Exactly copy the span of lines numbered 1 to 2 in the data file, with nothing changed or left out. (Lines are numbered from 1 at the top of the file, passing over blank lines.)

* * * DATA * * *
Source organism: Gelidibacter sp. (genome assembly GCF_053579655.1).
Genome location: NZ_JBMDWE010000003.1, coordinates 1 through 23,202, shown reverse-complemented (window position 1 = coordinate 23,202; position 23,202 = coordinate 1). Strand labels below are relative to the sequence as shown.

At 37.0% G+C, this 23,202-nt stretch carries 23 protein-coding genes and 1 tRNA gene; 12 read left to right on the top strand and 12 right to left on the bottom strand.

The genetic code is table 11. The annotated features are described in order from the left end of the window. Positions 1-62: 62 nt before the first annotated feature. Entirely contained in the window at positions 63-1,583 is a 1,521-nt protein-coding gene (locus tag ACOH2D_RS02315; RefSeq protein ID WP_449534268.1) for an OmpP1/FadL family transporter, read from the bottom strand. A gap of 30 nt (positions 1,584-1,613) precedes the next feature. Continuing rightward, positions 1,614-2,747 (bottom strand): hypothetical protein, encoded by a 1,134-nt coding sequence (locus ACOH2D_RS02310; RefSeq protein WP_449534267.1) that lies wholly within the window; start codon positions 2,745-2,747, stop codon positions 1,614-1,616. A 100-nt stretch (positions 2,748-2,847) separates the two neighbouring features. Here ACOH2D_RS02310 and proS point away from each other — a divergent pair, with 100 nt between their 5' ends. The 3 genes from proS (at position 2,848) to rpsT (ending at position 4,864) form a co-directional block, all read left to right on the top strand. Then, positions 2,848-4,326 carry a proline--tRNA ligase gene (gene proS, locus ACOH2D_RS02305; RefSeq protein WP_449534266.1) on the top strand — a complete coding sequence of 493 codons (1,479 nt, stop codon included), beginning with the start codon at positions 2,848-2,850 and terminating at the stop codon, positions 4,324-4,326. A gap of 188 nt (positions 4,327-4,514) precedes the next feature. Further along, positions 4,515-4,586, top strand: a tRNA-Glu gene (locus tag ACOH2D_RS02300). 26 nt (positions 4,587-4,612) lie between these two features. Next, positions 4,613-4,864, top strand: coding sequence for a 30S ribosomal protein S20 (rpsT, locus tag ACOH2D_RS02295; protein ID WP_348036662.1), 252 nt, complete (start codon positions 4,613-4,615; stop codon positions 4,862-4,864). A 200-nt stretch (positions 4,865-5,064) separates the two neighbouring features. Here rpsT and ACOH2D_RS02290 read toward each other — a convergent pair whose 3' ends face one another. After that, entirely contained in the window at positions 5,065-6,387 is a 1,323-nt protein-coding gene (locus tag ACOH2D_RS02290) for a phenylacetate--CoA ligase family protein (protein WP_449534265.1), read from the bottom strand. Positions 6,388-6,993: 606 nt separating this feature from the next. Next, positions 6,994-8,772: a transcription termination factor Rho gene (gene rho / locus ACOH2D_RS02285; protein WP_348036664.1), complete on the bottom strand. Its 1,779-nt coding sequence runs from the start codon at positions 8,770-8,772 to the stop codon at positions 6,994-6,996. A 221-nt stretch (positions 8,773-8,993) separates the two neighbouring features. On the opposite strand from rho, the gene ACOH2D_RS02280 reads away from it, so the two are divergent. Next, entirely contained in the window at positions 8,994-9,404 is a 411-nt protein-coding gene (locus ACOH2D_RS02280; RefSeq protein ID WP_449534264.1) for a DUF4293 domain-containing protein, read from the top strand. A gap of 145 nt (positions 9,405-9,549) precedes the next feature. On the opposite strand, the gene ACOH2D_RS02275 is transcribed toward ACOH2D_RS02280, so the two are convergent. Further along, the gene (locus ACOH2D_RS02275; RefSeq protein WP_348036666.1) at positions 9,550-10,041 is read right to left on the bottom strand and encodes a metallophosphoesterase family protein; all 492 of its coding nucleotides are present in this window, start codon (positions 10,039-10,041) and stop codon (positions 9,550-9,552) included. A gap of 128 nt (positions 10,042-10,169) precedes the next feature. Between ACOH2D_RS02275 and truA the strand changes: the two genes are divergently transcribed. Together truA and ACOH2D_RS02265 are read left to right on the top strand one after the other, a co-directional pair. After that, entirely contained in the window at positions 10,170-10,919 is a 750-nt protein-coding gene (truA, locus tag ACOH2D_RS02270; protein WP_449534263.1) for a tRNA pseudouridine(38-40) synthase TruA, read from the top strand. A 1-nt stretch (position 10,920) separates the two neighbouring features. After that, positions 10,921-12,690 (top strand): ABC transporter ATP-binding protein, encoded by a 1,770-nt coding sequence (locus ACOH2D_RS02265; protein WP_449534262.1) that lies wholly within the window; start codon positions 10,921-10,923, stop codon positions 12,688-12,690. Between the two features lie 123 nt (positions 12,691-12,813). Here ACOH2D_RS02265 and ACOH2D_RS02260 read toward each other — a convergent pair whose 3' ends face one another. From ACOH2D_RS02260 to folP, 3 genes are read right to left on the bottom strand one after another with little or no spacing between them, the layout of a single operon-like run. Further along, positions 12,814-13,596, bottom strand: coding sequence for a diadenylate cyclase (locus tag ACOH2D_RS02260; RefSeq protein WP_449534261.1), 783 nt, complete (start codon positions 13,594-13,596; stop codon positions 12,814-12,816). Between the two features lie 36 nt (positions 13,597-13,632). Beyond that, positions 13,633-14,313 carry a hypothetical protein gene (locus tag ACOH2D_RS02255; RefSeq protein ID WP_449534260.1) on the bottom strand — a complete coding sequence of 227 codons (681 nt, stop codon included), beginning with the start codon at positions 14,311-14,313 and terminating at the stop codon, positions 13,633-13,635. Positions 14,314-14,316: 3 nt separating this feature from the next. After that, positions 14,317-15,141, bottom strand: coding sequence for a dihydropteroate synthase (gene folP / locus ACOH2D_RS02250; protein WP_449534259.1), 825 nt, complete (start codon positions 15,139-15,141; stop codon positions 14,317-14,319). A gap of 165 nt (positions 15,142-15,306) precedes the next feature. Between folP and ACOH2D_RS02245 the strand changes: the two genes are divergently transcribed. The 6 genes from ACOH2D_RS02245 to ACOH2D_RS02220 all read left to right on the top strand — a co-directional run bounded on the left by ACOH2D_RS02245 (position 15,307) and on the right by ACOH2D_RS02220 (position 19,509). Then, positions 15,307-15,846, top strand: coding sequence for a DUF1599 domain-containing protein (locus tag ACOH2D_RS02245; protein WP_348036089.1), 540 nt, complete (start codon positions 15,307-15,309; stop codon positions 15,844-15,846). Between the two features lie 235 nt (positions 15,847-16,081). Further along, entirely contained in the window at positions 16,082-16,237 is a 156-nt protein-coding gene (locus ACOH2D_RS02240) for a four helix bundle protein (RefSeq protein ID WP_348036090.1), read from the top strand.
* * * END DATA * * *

Source organism: Gelidibacter sp. (genome assembly GCF_053579655.1).
Genome location: NZ_JBMDWE010000003.1, coordinates 1 through 23,202, shown reverse-complemented (window position 1 = coordinate 23,202; position 23,202 = coordinate 1). Strand labels below are relative to the sequence as shown.